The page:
The U.S. Department of Defense also has developed an experimental tularemia vaccine. To date, health officials have limited the use of this vaccine to laboratory and other high-risk workers.
Tularemia is Extremely Rare and Relatively Benign
Out of 300 million people, there are approximately 200 reported cases in the United States each year; of these cases, less than two percent are fatal.
Tularemia is Easily Treated
Tularemia is extremely rare and often benign. Antibiotics, such as doxycycline, streptomycin, gentamycin, tobramycin or ciprofloxacin, can effectively treat tularemia.
Tularemia Vaccine Efficacy Poor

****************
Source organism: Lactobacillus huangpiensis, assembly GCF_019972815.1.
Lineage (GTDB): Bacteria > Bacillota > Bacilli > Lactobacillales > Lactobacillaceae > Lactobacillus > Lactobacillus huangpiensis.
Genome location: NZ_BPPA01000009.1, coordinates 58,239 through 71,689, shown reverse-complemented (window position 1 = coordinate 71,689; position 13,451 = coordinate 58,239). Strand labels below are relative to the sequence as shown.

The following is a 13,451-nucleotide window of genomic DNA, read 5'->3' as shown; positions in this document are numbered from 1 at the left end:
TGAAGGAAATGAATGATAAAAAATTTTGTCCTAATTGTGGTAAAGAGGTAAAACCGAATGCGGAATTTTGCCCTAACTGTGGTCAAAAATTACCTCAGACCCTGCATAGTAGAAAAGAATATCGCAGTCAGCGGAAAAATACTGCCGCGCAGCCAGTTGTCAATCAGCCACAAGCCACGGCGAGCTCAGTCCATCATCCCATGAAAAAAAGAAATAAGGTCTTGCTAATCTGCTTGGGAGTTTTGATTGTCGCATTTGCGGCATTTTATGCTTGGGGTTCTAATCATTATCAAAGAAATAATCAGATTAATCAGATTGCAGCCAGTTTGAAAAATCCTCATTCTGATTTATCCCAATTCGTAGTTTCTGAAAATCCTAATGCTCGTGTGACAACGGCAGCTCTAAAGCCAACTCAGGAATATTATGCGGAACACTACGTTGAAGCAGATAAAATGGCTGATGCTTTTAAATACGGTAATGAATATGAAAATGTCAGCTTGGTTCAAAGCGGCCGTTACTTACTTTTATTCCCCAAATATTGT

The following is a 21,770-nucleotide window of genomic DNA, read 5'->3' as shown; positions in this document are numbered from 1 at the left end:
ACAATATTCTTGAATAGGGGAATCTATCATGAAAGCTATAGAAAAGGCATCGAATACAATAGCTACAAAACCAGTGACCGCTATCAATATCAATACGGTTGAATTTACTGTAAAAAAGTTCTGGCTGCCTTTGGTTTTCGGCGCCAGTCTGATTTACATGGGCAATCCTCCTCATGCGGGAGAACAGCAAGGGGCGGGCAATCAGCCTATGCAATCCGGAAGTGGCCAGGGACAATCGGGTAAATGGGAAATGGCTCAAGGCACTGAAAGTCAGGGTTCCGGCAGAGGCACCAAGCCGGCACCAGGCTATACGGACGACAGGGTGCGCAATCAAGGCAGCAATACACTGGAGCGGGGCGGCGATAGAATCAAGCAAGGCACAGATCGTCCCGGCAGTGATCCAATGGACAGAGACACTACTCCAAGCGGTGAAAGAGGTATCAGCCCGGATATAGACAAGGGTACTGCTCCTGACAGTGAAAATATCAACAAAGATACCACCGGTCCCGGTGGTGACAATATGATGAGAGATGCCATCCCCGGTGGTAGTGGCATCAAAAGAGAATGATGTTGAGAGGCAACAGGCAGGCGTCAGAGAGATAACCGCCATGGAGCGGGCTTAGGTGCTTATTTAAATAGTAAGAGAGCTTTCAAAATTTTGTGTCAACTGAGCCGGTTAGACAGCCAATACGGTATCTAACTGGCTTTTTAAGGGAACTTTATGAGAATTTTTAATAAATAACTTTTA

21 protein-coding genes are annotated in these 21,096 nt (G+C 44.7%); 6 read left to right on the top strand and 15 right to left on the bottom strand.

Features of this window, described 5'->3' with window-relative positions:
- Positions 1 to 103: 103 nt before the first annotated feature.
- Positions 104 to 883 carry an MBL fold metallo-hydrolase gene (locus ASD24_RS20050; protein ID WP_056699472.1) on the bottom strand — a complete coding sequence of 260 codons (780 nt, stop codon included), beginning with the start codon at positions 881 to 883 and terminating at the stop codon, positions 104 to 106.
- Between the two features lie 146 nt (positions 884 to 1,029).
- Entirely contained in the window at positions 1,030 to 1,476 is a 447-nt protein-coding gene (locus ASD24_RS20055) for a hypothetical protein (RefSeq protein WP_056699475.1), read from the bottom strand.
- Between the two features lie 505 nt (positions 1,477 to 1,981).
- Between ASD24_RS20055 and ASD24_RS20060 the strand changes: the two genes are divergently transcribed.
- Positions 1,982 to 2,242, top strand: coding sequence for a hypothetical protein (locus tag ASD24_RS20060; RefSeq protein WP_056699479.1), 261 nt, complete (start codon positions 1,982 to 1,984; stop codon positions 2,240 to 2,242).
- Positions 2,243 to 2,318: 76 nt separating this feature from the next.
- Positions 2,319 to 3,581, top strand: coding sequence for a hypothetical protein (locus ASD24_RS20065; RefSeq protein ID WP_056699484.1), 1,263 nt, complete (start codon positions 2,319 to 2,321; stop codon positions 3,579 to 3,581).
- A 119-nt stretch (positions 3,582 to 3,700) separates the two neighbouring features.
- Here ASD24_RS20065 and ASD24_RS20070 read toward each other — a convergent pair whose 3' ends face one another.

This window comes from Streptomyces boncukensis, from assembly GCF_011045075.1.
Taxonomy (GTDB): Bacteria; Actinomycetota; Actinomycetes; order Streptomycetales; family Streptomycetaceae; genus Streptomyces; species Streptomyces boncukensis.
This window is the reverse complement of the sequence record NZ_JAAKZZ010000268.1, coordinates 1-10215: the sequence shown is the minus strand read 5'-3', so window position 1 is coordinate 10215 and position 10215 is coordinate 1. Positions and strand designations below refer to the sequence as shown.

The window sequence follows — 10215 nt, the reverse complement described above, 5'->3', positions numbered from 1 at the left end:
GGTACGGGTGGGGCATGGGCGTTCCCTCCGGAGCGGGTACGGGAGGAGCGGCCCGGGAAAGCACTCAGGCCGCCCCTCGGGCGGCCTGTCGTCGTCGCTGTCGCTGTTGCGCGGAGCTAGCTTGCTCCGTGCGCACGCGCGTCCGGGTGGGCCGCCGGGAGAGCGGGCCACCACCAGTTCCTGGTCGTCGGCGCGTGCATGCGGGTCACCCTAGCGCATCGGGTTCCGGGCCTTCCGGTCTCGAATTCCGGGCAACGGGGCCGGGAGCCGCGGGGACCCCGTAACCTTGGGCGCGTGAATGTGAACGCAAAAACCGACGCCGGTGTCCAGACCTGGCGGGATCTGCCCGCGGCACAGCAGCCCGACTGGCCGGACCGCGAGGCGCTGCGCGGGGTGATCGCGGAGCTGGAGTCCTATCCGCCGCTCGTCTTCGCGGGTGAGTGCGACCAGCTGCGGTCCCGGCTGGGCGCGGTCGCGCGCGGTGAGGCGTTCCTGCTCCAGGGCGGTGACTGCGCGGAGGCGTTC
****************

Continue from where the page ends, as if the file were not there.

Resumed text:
A tularemia vaccine strain is being reviewed by the Food and Drug Administration, but its future availability is uncertain, mainly because of the length of time it takes for the vaccine to work (about 2 weeks).
Tularemia Vaccine Contracts
Two contracts totaling approximately $60 million have been awarded to the University of New Mexico, Albuquerque and DynPort Vaccine Company, LLC, to support research, identify and evaluate new tularemia vaccine candidates. The new awards include grants totaling approximately $87 million for the construction of four biosafety level-3 (BSL-3) laboratories as well as two five-year contracts totaling approximately $60 million to support the development of a vaccine against tularemia, a potential agent of bioterror.